Monitoring and evaluation

How will you determine if your program is working? This section will provide you with the tools to monitor and evaluate your programs.

Monitoring and evaluating your project

The processes of monitoring and evaluation use carefully planned and well-thought-out methods to measure the success of a project (or program) in meeting its goals. They are an important part of the project management process, because they provide:

  • evidence of what is working
  • guidance on what could be done better, which can be used to improve your project’s performance (progress towards and achievement of results)
  • a check on whether you are meeting your project aims
  • feedback to everyone involved in the project, including community members and partner organisations
  • compliance with funding body reporting requirements.

Key terms used when talking about monitoring and evaluation are shown in Box 1.

Box 1: Monitoring and evaluation key terms

  • performance: what the project is achieving (observable results)
  • measurement: how we determine the impact of a project or program on intended outcomes (e.g. using a questionnaire to find out how many people have smoke-free homes or conducting interviews to find out how people keep their homes smoke-free)
  • indicator: measures that show the extent of progress toward outcomes, especially differences in the lives of the people the project is working for
  • data collection: process used to gather evidence (e.g. giving smoke-free event participants a questionnaire survey)
  • output: what the project is producing with its resources (e.g. a specific activity, product or service)
  • outcome: results and impacts of the project (e.g. a percentage reduction in smoking, a change in behaviour).

Monitoring and evaluation are related processes, but each has a different focus:

  • monitoring provides the organisation and key stakeholders with early indicators of progress, and usually focuses on project outputs (the activities that a project has delivered)
  • evaluation systematically assesses progress towards achieving outcomes.

Table 1 provides examples of different outputs and outcomes for the TIS program. Monitoring outputs relies on describing and counting project activities and the number of people who come to events. In the past TIS reporting focused only on what is included in the outputs column – ‘what we do and who we reach.’ Now, however, you are being asked to think more about ‘what difference do our activities make?’ This is a question about your project outcomes.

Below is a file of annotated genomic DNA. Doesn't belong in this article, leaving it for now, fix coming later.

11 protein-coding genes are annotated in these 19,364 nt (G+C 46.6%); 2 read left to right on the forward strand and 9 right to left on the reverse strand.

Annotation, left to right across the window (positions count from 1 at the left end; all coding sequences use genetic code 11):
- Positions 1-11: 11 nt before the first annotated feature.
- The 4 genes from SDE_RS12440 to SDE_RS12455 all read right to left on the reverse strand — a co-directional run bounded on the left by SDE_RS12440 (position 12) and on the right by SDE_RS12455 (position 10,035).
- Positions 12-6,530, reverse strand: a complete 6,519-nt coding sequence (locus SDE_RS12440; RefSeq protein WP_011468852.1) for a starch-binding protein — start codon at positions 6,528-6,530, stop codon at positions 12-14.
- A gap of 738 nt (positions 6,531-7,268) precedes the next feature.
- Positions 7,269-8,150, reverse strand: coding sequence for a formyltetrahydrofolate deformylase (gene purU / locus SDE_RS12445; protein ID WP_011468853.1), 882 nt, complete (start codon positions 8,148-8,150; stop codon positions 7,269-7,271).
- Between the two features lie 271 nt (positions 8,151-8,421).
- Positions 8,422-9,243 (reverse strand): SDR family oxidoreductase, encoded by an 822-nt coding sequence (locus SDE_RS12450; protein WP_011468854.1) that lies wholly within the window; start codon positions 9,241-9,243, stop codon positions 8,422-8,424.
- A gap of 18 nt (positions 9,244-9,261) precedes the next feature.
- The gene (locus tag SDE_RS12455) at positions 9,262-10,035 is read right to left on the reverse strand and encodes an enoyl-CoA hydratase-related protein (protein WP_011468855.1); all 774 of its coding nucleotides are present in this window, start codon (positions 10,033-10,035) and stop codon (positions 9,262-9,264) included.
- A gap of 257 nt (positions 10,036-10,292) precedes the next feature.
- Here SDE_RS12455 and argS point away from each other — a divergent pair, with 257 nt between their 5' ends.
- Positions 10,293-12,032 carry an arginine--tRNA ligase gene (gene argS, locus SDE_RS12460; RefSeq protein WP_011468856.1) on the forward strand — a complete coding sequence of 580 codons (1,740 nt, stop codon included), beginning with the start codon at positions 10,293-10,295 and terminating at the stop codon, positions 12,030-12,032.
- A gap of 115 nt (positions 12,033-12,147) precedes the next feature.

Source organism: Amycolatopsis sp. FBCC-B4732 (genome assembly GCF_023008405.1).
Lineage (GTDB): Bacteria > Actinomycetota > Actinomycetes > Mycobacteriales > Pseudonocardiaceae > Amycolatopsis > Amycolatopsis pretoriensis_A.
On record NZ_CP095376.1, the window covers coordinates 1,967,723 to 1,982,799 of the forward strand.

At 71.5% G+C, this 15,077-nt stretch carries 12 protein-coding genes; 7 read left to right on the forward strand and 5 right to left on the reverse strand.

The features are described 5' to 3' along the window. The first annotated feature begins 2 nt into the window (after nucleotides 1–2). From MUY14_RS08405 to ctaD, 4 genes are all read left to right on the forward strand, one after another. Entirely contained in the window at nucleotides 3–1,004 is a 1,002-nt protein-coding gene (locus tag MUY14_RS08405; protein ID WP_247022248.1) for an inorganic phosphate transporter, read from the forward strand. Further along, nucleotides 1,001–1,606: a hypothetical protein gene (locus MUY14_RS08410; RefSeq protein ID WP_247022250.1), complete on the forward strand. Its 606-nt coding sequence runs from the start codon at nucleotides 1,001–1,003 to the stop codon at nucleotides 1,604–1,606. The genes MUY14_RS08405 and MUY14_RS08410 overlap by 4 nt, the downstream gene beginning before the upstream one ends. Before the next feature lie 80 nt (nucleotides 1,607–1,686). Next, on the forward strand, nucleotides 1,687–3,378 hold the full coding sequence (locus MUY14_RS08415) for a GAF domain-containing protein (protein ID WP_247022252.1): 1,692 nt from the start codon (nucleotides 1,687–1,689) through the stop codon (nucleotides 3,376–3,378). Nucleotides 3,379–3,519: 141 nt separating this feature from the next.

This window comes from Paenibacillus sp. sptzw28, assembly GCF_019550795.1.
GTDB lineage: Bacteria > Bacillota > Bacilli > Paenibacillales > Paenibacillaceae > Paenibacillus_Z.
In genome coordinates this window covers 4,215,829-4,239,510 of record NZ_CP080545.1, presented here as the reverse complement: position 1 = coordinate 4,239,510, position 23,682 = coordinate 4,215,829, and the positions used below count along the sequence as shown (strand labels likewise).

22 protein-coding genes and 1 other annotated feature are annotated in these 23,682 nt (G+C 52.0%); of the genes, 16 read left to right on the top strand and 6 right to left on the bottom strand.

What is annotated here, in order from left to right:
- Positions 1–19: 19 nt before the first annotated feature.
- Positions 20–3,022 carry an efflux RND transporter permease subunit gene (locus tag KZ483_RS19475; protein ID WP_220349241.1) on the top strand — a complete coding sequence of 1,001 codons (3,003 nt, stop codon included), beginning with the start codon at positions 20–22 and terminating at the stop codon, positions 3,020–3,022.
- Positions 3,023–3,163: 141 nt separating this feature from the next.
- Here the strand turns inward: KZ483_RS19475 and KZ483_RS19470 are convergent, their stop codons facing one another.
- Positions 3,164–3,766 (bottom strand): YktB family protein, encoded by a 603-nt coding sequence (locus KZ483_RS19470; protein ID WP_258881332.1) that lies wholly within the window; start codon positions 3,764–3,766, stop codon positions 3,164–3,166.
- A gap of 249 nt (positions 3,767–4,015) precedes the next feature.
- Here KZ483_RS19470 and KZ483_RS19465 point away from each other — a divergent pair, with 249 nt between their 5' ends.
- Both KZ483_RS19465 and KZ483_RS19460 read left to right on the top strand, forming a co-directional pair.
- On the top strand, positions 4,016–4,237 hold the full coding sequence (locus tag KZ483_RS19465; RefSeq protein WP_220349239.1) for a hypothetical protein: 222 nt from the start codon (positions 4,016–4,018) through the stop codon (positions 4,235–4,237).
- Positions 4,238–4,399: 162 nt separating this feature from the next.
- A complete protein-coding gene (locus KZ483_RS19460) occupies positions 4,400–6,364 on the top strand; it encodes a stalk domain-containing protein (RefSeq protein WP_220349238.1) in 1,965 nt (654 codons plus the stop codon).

Table 1: Examples of outputs and outcomes for TIS

Outputs Outcomes

Smoke-free workshops delivered to 100 workers in 10 community organisations

85 workers have increased knowledge of benefits of smoke-free workplace and increased commitment to being smoke-free at work

 8 Organisations are smoke-free

Brief intervention training provided to all staff (N=20) in TIS-funded organisation

20 staff have increased skills to support TIS activities

Most staff describe increased confidence when working with community members

You can find out more about the ‘how, who and what’ of TIS project evaluation in Box 2.

Box 2: The how, who and what of evaluation

How to plan an evaluation?

It’s a good idea to work out an evaluation plan for your project, so you can keep track of the evaluation. In your plan consider the following points:

  • What are the reasons for evaluating your project?
  • Who will read or listen to your evaluation?
  • What sort of resources will you need for your evaluation?
  • What are your evaluation questions?

Who will do the evaluation?

Work out who will be responsible for organising and writing up the evaluation.

Who should participate in an evaluation?

Good evaluations involve those who are interested and affected by your project. Involving people from the earliest stages of the project’s development to the final evaluation can encourage local communities to set up, control and own a project. Putting together a working group (a group appointed to study or report on a particular question) of community members also helps the evaluation process. A working group brings the values and shared interests of the community into the process. Often they are also the ones who are best placed to talk about the needs of their community.

What should you evaluate?

What aspect of the project do you want to evaluate? For example, do you want  to know if the project’s objectives were met? Or do you want to know what people liked about the project? There are lots of evaluation questions you could use. Examples of the sorts of questions you might use to answer different questions are provided in the